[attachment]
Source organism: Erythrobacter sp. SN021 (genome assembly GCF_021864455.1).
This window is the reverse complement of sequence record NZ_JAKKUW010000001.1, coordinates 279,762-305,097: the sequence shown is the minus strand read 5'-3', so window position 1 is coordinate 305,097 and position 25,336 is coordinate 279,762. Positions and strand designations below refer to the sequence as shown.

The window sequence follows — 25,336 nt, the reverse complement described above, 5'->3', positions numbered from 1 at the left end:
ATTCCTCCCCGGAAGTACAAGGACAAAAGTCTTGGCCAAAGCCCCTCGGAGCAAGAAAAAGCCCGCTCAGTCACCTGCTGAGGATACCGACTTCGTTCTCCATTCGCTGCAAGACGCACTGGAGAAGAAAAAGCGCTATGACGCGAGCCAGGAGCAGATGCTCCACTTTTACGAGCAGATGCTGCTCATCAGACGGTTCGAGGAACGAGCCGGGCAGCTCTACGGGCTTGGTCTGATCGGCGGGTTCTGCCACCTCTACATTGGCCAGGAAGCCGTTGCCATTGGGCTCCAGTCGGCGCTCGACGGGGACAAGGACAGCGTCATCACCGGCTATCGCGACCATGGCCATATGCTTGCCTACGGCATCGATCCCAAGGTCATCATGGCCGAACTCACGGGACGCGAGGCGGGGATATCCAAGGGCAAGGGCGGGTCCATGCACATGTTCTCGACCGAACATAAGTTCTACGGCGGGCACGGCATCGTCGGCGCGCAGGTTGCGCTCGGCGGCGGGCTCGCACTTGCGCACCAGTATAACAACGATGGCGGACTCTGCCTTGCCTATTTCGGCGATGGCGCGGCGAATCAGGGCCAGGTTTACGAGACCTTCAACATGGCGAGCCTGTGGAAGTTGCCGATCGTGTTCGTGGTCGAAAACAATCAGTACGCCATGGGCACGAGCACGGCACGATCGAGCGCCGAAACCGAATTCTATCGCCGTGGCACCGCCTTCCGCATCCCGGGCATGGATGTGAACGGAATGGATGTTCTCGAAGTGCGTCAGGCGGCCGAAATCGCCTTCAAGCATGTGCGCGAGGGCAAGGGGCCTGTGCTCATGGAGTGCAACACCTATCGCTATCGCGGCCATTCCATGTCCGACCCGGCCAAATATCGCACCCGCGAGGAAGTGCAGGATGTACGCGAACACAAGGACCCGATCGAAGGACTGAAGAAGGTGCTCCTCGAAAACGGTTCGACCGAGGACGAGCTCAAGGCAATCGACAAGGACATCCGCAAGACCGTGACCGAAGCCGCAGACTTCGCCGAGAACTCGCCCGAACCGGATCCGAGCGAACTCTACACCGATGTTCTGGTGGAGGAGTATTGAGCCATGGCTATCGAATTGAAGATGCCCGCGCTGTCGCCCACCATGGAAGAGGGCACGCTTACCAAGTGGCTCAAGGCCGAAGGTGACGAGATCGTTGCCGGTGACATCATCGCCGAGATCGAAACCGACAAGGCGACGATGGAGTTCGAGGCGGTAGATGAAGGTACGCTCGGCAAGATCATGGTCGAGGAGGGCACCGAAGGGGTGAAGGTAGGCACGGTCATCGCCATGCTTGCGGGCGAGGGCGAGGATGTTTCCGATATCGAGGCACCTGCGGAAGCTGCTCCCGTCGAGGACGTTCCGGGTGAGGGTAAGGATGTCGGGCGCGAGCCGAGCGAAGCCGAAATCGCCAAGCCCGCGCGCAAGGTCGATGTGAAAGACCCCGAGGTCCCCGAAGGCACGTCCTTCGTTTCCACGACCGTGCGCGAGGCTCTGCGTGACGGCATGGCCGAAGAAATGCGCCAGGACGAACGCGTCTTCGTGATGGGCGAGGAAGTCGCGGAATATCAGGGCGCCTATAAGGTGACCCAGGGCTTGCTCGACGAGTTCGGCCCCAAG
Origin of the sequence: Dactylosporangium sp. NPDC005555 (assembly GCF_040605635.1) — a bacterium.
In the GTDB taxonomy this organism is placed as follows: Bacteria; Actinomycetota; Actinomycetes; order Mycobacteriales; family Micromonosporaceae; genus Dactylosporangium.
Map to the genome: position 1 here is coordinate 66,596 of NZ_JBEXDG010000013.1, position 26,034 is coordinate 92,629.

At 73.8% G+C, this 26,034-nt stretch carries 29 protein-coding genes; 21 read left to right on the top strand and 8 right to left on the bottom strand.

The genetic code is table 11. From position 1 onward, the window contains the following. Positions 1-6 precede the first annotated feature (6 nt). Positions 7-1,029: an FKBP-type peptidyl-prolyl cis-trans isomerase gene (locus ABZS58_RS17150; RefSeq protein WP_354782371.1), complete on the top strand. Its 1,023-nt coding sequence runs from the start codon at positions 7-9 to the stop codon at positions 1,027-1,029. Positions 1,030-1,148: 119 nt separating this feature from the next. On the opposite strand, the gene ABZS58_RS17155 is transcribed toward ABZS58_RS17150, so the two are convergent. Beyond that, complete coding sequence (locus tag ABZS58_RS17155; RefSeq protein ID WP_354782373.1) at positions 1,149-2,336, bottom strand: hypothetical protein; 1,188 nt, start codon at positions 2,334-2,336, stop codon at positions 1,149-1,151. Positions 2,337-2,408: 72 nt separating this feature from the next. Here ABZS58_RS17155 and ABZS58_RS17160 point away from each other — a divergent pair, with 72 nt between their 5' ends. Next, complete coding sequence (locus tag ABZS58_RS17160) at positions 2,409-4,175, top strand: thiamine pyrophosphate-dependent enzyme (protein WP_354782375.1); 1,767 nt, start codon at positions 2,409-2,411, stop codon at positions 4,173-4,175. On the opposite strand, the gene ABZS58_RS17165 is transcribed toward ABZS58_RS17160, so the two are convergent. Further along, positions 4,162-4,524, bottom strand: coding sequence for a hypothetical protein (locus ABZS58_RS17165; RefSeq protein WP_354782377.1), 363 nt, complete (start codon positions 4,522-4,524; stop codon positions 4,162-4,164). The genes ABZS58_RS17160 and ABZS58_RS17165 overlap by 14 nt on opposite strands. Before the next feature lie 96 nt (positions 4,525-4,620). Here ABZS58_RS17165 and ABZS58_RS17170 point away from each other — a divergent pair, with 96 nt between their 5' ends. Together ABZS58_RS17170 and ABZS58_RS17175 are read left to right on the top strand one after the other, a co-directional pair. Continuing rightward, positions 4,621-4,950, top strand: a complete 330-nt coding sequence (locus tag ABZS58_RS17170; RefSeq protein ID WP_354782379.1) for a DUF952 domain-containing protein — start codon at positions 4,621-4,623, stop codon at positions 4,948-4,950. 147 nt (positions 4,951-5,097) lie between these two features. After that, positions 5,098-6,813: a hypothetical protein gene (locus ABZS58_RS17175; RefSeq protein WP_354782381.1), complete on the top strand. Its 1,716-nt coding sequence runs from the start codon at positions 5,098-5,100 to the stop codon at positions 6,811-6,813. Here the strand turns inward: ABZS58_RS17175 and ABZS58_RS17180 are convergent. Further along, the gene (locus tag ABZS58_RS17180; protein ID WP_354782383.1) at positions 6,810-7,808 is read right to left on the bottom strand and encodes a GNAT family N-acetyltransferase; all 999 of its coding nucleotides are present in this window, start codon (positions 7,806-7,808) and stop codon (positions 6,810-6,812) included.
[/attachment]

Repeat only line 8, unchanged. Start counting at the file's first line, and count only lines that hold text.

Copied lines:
At 73.8% G+C, this 26,034-nt stretch carries 29 protein-coding genes; 21 read left to right on the top strand and 8 right to left on the bottom strand.